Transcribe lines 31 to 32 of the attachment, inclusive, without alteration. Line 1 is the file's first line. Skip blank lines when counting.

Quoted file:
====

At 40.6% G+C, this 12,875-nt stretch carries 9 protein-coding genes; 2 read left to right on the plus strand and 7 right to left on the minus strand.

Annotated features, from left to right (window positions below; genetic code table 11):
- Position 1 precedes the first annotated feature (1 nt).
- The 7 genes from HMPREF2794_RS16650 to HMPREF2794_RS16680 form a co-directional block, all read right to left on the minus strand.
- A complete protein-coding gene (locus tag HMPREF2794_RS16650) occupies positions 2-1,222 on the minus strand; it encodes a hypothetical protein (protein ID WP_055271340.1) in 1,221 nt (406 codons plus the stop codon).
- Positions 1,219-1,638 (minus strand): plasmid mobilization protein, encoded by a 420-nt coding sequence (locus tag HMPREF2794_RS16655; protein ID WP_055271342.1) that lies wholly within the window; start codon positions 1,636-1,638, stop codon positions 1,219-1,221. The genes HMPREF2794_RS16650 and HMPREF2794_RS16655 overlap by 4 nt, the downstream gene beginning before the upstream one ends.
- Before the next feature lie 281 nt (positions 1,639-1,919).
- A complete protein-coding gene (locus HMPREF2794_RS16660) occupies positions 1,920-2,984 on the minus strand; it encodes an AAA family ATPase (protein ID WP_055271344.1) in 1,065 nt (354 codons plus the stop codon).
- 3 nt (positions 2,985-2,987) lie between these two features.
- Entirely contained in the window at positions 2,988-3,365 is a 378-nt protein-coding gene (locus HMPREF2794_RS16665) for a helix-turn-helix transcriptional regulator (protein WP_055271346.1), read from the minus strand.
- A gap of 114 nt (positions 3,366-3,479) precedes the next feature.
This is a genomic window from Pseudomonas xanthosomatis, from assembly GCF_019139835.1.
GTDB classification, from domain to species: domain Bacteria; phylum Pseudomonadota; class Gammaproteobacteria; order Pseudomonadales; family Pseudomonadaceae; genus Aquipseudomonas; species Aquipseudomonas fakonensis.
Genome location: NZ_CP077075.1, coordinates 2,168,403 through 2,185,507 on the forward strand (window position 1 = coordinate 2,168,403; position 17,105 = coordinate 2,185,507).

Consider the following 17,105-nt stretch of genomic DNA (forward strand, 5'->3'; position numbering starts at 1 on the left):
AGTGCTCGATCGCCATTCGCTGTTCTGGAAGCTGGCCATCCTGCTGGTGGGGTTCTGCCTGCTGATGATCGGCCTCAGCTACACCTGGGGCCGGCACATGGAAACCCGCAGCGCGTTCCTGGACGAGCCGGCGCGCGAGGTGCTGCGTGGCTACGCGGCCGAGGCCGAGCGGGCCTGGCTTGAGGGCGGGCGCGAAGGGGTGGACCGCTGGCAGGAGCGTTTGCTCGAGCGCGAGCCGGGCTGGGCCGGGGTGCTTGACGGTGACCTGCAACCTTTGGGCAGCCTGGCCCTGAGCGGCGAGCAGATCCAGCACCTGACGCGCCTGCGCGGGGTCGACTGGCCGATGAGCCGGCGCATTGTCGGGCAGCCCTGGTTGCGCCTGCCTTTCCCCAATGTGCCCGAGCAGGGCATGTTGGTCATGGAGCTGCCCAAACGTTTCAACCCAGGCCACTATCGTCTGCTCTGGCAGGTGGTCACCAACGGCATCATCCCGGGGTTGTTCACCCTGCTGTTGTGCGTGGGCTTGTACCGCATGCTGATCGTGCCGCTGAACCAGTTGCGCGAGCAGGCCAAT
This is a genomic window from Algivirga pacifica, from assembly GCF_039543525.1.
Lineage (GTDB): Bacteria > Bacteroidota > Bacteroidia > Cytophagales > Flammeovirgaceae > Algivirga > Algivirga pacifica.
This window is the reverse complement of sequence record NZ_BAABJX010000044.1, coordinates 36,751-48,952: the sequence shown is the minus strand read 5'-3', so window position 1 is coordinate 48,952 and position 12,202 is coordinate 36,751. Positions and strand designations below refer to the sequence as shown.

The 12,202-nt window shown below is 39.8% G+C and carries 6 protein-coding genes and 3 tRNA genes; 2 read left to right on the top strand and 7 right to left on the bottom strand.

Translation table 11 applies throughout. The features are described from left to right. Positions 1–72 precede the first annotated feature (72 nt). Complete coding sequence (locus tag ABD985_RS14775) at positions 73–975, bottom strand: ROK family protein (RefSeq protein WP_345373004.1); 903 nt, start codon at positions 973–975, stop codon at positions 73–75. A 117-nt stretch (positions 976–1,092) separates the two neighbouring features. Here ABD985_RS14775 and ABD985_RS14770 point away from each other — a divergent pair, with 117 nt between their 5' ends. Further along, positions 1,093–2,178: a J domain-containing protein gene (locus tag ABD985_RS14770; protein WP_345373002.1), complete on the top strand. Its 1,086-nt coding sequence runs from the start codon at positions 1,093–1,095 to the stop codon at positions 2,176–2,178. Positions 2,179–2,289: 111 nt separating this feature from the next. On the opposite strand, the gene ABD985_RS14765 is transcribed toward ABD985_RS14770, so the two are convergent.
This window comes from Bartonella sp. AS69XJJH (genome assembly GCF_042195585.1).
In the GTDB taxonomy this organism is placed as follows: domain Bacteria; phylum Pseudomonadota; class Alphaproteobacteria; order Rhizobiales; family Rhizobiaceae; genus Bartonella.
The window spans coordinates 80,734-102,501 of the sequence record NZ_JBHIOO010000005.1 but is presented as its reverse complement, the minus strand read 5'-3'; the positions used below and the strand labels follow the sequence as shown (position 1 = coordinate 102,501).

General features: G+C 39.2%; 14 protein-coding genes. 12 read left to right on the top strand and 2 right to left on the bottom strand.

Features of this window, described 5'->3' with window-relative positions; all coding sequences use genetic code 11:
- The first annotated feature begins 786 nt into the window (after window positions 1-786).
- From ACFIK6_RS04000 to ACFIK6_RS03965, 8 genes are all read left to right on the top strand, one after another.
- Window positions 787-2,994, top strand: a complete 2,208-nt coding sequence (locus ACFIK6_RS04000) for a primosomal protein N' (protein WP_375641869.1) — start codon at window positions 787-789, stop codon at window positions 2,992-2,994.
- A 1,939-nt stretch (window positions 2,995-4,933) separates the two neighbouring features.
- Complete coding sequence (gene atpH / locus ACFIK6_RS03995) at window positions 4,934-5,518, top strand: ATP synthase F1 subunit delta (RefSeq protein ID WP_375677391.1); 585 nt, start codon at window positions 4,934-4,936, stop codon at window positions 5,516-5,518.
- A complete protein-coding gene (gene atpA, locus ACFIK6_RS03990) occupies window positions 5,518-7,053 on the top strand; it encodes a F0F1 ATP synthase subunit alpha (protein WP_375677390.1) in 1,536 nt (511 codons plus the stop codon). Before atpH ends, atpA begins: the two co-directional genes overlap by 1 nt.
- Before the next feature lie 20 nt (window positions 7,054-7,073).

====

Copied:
- Complete coding sequence (gene atpH / locus ACFIK6_RS03995) at window positions 4,934-5,518, top strand: ATP synthase F1 subunit delta (RefSeq protein ID WP_375677391.1); 585 nt, start codon at window positions 4,934-4,936, stop codon at window positions 5,516-5,518.
- A complete protein-coding gene (gene atpA, locus ACFIK6_RS03990) occupies window positions 5,518-7,053 on the top strand; it encodes a F0F1 ATP synthase subunit alpha (protein WP_375677390.1) in 1,536 nt (511 codons plus the stop codon). Before atpH ends, atpA begins: the two co-directional genes overlap by 1 nt.